Scroll Work On Cake ( How Please )

Decorating By Kandis Updated 4 Oct 2010 , 4:23am by Evoir

Kandis Posted 24 Sep 2010 , 10:48am
post #1 of 11

My Niece wants a pink 2 layer cake with black scrolling. Is there some way to learn this technique? I have searched everywhere and can't find anything. Does everyone do this freehand or are there patterns somewhere that work well? Can someone give me some direction please!!!
Thank you in advance for your ideas!

10 replies
yums Posted 24 Sep 2010 , 11:31am
post #2 of 11

Wilton makes patterns, you can find at any hobby store or walmart. You can also make your own. But they can be a pain because you have to be very precise with your piping or you will see the impression. Make sure your icing is thin enough or your hand will hurt. I see that some people use RI but I have always used BC. I think it works better for more me if I can do it in one quick motion.

LaurenLuLu Posted 25 Sep 2010 , 12:28pm
post #3 of 11

You can buy a set of plastic scrollwork designs that you press into the side of your cake and trace the imprint in icing. They look almost like a cookie cutter and are inexpensive.

Evoir Posted 25 Sep 2010 , 12:43pm
post #4 of 11

Another alternative if you are using fondant is to freehand a scrolly design using a fine paintbrush and black liquid food colouring. I have a cake in my photos in which I did this in purple colour on white fondant for a wedding cake. HTH!

Moondance Posted 25 Sep 2010 , 8:17pm
post #5 of 11

Fabulous cakes Evoir icon_smile.gif

Scarlets-Cakes Posted 25 Sep 2010 , 8:34pm
post #6 of 11

I practiced on wax paper before I did the middle layer of the following cake. Then I just went for it on delivery day. Was my first time. I used royal icing. The thing about scroll work is that it's random, so there's no real way to screw up the "pattern". I was way stressed about it, but I think it turned out ok. My customer (in-laws) loved it.

Scarlets-Cakes Posted 25 Sep 2010 , 8:36pm
post #7 of 11

It wouldn't let me add my picture, so here's the link:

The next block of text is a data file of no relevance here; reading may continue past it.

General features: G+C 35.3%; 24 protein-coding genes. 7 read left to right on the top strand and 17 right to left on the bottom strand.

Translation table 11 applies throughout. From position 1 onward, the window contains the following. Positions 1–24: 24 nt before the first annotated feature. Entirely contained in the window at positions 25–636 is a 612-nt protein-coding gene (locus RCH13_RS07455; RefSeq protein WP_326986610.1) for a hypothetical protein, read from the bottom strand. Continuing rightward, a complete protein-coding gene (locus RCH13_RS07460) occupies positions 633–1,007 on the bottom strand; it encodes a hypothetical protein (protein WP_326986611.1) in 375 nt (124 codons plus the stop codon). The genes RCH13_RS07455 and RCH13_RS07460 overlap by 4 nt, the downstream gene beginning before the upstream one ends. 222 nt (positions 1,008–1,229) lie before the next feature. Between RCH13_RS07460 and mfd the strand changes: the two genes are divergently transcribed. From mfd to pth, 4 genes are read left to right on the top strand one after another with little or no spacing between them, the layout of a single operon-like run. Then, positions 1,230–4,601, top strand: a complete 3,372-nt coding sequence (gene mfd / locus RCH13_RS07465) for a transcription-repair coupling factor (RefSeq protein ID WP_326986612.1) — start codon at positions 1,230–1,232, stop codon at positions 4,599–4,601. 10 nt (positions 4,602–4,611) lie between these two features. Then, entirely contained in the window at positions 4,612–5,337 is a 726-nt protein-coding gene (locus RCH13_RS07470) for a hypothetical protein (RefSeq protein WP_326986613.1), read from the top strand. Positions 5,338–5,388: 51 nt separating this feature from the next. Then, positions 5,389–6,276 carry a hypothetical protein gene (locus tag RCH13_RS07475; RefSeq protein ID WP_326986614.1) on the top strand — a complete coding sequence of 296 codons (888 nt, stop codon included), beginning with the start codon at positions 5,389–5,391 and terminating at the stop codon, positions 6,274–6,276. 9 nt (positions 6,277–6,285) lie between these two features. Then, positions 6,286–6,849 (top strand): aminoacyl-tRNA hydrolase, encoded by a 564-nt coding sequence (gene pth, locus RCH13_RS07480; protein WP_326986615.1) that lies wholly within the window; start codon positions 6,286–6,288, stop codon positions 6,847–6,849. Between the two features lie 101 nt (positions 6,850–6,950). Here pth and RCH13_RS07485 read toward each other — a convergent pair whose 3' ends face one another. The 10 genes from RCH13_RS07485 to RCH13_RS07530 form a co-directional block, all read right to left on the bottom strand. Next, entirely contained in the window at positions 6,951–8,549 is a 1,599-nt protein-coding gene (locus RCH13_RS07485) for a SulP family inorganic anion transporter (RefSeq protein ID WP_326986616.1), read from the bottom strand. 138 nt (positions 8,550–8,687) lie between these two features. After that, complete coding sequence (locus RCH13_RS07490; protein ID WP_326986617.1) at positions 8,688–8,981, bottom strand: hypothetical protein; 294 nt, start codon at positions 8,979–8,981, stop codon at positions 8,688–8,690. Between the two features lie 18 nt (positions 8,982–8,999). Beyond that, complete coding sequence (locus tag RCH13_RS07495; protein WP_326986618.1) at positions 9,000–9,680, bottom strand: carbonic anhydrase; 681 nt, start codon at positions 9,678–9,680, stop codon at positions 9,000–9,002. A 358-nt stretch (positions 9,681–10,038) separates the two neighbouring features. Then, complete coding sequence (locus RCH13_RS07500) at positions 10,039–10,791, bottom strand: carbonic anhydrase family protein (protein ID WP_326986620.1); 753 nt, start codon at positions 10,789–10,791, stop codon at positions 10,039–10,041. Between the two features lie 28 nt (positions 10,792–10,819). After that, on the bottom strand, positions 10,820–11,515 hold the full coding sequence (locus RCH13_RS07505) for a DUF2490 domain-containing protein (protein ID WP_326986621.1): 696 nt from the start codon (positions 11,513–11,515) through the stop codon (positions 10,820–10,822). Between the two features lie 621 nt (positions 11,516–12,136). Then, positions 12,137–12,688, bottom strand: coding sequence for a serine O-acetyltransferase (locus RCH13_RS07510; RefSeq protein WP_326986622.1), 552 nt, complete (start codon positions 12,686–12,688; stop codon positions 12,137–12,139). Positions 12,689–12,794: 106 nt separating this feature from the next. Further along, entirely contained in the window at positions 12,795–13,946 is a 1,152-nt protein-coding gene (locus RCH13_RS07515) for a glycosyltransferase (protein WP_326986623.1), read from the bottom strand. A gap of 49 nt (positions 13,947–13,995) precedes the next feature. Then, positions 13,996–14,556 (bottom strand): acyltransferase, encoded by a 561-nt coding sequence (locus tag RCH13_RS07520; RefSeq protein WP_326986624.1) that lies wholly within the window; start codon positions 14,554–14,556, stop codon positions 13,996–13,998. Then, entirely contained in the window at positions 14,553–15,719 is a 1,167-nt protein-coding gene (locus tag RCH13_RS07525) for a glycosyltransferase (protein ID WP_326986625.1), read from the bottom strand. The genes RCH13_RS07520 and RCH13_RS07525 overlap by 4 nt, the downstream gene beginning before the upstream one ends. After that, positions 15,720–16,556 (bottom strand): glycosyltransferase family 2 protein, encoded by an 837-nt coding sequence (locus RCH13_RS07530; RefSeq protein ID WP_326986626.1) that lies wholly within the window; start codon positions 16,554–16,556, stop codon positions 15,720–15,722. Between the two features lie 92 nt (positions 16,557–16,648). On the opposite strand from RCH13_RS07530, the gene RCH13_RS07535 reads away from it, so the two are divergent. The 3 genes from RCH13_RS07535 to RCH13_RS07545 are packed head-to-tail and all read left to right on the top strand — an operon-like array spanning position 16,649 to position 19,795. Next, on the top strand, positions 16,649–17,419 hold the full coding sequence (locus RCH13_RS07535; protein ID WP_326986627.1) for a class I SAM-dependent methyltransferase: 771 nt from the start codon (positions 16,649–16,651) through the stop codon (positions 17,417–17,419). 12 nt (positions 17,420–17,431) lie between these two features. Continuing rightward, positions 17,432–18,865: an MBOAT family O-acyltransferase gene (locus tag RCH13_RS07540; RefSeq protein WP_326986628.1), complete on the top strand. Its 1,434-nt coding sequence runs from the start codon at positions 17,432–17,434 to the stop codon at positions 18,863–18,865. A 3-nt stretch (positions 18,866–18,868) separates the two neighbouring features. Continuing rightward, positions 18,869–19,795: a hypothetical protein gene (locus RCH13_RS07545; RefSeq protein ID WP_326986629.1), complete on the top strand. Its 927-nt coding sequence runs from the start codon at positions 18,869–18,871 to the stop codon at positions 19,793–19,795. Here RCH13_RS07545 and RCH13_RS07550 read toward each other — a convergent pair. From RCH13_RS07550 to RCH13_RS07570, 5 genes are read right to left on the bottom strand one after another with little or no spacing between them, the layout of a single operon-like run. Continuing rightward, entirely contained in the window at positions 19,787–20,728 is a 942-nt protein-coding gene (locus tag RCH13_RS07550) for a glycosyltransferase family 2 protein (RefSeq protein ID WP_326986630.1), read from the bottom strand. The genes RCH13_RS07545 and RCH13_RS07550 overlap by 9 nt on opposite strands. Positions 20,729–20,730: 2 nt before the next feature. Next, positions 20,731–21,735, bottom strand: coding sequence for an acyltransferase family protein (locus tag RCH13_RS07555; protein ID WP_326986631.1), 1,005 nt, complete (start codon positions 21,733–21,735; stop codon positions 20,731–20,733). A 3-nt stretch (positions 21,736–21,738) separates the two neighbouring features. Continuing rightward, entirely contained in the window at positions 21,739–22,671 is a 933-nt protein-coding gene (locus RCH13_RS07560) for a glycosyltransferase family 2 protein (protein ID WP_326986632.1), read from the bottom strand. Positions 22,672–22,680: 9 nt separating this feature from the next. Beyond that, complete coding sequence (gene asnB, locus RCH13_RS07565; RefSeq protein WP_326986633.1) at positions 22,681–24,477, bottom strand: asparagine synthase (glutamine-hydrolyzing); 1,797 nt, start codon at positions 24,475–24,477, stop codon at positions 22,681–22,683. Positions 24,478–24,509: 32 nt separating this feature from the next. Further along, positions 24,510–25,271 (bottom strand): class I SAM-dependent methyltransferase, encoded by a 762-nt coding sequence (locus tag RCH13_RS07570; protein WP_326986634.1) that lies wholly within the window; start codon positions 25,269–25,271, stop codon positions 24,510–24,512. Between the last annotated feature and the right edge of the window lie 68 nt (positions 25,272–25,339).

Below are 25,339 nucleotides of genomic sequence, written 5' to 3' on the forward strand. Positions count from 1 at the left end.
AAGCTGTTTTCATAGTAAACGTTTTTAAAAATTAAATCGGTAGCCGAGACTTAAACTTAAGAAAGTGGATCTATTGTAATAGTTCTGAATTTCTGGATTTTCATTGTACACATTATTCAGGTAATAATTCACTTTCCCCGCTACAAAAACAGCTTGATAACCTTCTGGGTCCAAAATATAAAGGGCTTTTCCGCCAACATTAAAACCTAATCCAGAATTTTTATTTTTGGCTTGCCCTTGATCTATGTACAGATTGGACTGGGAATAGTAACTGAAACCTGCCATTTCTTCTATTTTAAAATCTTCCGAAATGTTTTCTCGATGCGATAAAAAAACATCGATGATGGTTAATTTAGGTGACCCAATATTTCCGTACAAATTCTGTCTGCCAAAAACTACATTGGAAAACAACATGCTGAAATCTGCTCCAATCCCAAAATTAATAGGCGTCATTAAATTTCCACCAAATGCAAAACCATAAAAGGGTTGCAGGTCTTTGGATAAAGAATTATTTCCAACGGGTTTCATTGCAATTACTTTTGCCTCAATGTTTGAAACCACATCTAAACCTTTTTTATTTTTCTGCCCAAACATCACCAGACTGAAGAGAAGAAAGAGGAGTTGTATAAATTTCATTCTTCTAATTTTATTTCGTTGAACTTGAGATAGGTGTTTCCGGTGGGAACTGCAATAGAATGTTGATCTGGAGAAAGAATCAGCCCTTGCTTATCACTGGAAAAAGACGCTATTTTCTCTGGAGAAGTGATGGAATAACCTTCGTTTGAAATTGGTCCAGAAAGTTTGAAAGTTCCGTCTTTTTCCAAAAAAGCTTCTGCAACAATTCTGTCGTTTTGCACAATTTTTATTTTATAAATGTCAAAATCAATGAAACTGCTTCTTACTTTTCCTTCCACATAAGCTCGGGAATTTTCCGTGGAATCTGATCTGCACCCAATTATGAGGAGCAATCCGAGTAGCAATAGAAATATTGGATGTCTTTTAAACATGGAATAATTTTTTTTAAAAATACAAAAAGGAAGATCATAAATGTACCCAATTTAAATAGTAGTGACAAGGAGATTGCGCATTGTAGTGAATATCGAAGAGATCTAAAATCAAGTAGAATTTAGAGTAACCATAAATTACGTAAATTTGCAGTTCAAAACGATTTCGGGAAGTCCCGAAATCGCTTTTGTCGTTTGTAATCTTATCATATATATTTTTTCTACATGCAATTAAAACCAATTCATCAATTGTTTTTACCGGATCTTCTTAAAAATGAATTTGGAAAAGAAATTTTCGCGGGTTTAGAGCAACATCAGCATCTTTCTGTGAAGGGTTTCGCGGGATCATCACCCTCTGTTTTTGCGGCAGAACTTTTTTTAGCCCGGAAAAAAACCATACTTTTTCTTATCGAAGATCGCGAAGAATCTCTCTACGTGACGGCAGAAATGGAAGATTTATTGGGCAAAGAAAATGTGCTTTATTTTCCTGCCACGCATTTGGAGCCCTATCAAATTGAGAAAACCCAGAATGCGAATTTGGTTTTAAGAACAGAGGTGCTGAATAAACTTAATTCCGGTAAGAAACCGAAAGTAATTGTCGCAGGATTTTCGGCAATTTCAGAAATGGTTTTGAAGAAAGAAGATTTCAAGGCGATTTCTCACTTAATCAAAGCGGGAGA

Sassy74 Posted 25 Sep 2010 , 8:36pm
post #8 of 11

I recently did one, and it was actually easier than I thought.

I used black RI on white fondant. I wanted a symmetrical design, so I divided my cake into the number of sections I wanted and piped my design in each section freehand. It did help A LOT to practice several times in the days prior to get a good idea of what consistency my RI needed to be, and how much pressure, when to release, etc. I just piped my RI onto a plastic cutting board and scraped it off when I needed to.

I was afraid that if I used any type of impression, you'd see it if I didn't pipe EXACTLY on top of the lines.

FatAndHappy Posted 25 Sep 2010 , 8:43pm
post #9 of 11

If you are doing it on fondant - you can use an edible marker to make the design then pipe on top of it. The marker will wipe off with a damp paper towel or wet paint brush. Practice, practice, practice. I hated it at first now I love it! I find it fun and relaxing! It took me 2 hours to the fine piping to match an invitation on the pink and red cake in my photos but it was worth it!!

Kandis Posted 1 Oct 2010 , 2:16am
post #10 of 11

Thank you everyone for your suggestions. She wants buttercream frosting..
I have been practicing on my cake dummies. Free hand.. I have 2 weeks to get this right. Of course the stores here are out of the Wilton decorator presses. I did draw a design on paper and thought I might try doing piping gel transfer or try to do it with a toothpick. I wouldn't be so worried except I know with black on pink there is no room for error!!! :0
Thanks again and any other suggestions I am listening!!

Evoir Posted 4 Oct 2010 , 4:23am
post #11 of 11
Originally Posted by Moondance

Fabulous cakes Evoir icon_smile.gif

Thank you so much icon_smile.gif

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